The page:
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This is one of the most detailed cookbooks I have seen yet. Short and simple yet mixed in with family history and Asian American history, this cookbook tells stories about each item featured. Centered around the Chinese/Taiwanese bakery and it's evolution upon it's arrival in the United States, the cookbook features all kinds of savory and sweet pastries that can be found at these locales along with some of the central drinks as well. I especially loved the feature of central bakeries in Chinatowns across the United States. It was a very referential touch.
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I really wanted to like this book. But looking through the recipes you need to be absolutely sure before you begin that 1) there is an Asian grocery in your area and 2) that you have a fair bit of experience in the kitchen esp. with international dishes. A lot of these recipes seemed very intense and complicated. I have a fair bit of experience in the kitchen but almost no experience with international dishes and have not yet discovered an Asian Grocery near my small town.
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Beautiful! The pictures are lovely, the recipes are captivating, and the stories are delightful. A real feast for the eyes and soul, and a wonderful glimpse into Chinese baking traditions.
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I've cooked dozens of these recipes and plan on continuing. Cho's fillings are delicious with both Western and Eastern flavors (though I've always had to make 2-3x as much dough as she says but I'm not complaining about the 36 Gai lan and bok choy steamed buns and 56 breakfast dumplings in the freezer). The base dough recipes are great though I definitely don't have the same flour Cho does and always need more water. These are excellent foundational recipes that guide you through the greats of Eastern flour tradition-steamed buns, dumplings, milk bread, tarts, and, my next project, mooncakes.
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Thanks for the free copy NetGalley!

First off, the photos are SO BEAUTIFUL I wanted to lick the paper. Stunning photos and the bread looks FABULOUS!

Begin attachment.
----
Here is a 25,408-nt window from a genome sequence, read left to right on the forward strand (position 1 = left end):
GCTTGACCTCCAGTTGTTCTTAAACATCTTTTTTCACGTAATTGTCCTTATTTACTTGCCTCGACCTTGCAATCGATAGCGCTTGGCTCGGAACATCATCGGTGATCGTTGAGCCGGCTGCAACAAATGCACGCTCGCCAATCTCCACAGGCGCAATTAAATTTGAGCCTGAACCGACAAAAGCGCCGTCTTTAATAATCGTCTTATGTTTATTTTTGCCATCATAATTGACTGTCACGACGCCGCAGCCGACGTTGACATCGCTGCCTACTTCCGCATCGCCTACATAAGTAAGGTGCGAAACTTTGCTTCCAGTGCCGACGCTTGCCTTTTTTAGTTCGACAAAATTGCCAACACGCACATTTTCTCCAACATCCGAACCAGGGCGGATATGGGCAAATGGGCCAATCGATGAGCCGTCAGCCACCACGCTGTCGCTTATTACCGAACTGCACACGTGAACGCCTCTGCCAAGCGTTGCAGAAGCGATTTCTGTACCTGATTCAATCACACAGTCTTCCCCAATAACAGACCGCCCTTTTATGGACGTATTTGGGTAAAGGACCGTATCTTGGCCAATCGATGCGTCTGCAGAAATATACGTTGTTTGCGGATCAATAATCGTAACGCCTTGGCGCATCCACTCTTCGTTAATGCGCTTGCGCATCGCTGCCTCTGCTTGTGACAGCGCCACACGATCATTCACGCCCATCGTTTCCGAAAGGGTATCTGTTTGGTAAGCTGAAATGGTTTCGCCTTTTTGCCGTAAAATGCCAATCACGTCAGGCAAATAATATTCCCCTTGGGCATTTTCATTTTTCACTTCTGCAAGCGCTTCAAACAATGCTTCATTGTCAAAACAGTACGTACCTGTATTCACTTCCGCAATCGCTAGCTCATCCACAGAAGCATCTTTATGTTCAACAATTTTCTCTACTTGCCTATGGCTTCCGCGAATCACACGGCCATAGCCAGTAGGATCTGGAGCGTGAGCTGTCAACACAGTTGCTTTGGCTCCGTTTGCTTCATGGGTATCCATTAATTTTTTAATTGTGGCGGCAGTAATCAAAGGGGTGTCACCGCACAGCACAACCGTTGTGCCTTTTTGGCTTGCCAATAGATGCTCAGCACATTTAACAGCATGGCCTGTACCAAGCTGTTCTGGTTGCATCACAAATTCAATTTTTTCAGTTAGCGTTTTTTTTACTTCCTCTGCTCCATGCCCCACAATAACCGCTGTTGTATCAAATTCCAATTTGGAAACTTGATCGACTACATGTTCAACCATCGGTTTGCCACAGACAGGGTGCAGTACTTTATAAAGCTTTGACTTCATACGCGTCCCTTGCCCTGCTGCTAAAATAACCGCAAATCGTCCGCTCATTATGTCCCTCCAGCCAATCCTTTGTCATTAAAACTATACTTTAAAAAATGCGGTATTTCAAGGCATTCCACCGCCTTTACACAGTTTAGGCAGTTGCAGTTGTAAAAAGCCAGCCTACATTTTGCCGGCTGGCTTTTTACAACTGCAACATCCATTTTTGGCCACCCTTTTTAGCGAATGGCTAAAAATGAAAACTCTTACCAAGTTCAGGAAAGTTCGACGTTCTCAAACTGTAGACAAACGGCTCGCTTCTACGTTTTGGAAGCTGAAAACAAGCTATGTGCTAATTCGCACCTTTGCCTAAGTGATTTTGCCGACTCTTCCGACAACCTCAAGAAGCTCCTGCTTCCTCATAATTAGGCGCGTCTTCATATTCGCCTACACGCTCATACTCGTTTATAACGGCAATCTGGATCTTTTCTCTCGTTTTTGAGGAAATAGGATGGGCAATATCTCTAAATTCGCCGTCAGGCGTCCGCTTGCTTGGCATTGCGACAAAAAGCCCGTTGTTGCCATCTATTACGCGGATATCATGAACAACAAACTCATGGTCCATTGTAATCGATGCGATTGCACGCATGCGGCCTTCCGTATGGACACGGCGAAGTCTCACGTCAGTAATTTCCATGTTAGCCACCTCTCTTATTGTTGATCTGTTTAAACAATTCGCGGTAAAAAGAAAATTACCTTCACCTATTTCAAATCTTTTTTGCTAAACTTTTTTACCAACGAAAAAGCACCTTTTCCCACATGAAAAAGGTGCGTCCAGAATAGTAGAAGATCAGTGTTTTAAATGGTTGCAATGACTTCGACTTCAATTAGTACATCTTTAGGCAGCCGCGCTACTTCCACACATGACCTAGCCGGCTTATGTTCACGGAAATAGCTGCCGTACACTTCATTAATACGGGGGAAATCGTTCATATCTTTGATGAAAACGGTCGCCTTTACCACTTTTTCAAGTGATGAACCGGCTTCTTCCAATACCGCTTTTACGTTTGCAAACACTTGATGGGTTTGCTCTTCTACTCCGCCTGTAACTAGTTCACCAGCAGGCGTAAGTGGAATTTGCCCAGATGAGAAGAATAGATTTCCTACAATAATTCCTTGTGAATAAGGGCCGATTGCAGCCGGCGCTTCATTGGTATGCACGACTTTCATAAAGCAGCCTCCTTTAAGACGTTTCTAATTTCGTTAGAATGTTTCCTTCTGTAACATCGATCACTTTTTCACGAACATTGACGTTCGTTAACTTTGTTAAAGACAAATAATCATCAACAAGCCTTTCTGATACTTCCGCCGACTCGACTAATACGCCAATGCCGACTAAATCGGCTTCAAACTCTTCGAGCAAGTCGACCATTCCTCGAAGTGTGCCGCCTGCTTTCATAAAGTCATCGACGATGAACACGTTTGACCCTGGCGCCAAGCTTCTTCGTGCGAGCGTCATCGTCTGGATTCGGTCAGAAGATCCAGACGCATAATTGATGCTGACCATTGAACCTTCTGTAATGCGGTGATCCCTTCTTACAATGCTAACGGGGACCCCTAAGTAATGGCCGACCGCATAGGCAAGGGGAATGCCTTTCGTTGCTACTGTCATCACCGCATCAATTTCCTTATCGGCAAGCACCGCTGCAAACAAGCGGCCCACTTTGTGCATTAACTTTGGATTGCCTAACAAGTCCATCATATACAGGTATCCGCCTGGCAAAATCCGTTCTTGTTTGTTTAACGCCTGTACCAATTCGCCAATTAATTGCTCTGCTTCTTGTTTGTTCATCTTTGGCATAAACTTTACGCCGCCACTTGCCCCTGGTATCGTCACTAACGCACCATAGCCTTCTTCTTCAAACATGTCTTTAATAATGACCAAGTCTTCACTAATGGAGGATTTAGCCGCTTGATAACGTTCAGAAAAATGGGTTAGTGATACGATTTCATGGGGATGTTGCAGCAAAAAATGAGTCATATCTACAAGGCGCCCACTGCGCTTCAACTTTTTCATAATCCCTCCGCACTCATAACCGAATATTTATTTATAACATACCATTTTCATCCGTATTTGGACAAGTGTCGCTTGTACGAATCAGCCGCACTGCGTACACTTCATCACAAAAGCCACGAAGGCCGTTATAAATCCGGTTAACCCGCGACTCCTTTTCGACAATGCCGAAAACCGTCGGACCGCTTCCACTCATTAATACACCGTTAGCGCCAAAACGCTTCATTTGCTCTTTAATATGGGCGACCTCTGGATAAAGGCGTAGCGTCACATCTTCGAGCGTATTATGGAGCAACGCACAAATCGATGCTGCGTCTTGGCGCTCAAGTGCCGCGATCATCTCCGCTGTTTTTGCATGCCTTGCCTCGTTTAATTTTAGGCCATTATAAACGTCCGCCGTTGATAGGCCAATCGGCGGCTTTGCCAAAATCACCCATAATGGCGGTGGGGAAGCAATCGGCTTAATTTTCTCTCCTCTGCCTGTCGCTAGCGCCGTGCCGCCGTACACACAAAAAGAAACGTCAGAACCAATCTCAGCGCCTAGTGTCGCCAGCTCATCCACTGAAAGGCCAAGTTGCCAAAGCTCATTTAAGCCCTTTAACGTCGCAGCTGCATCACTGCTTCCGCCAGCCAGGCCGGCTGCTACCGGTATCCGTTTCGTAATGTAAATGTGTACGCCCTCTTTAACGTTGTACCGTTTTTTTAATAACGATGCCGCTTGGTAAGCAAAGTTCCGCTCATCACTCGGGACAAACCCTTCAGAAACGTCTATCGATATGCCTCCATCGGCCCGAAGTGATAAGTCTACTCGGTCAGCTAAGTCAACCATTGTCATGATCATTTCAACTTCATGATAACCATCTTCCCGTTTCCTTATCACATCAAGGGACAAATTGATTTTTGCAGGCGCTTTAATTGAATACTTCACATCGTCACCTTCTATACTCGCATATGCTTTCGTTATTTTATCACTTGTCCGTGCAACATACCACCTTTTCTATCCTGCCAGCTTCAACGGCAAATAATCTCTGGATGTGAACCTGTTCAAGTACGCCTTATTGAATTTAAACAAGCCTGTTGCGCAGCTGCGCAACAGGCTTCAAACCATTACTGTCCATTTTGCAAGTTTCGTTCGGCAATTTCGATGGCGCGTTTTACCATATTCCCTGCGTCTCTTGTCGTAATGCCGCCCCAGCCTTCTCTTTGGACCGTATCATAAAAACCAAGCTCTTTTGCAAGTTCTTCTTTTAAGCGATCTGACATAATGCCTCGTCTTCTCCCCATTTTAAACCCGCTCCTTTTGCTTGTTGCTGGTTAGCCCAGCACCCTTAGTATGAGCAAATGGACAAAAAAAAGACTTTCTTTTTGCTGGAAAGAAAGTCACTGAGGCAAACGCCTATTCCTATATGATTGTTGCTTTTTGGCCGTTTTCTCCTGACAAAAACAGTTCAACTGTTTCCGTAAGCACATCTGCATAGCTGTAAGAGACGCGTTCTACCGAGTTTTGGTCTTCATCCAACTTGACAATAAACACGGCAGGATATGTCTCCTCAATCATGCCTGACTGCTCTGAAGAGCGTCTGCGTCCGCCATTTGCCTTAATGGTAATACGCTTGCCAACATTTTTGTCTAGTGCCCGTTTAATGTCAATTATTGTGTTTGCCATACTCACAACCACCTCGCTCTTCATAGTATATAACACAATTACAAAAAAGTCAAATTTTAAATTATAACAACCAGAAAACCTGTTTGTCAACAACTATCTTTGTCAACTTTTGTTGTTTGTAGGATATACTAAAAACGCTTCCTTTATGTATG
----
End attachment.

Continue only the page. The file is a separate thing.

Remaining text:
I read cookbooks the way other people read romance novels, cover to cover, and I was hooked on every work. So many things I want to make. This is a book of keepers, no fluff recipes. I want to make the pepperoni bread, the hot dog flowers, and pretty much every other recipe.

I got the digital copy free in exchange for giving an honest review, I 100% plan to buy the hardcopy because this book is beautand amazing and fabulous and delicious!!!!!
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At first, I bypassed this book several times because I don’t bake.  I know how to, and I made some spectacular pies for last Thanksgiving, but my husband and I are trying to get into better athletic condition.  So generally speaking, we eat a lot of salmon and greens.

But I kept seeing this book….  And all of the great reviews, of which 3 people said they made one or more recipes, but they didn’t really rate or describe the recipe.  Reviews ran from “Scrumptious” to “delicious,” and on from there…but no real descriptions!  I wouldn’t buy a book on the basis of those reviews.  But I have always been fascinated by China and Chinese culture.  I got to thinking “What is the best way to understand a culture?”  I’ve heard that it’s understanding the culture’s food.  Now this is only a slice of Chinese food (so to speak), and out of Hong Kong and into Cleveland where the author’s family had a restaurant for many years.  But I was intrigued.  So I requested a pre-publication eGalley from NetGalley to read and review.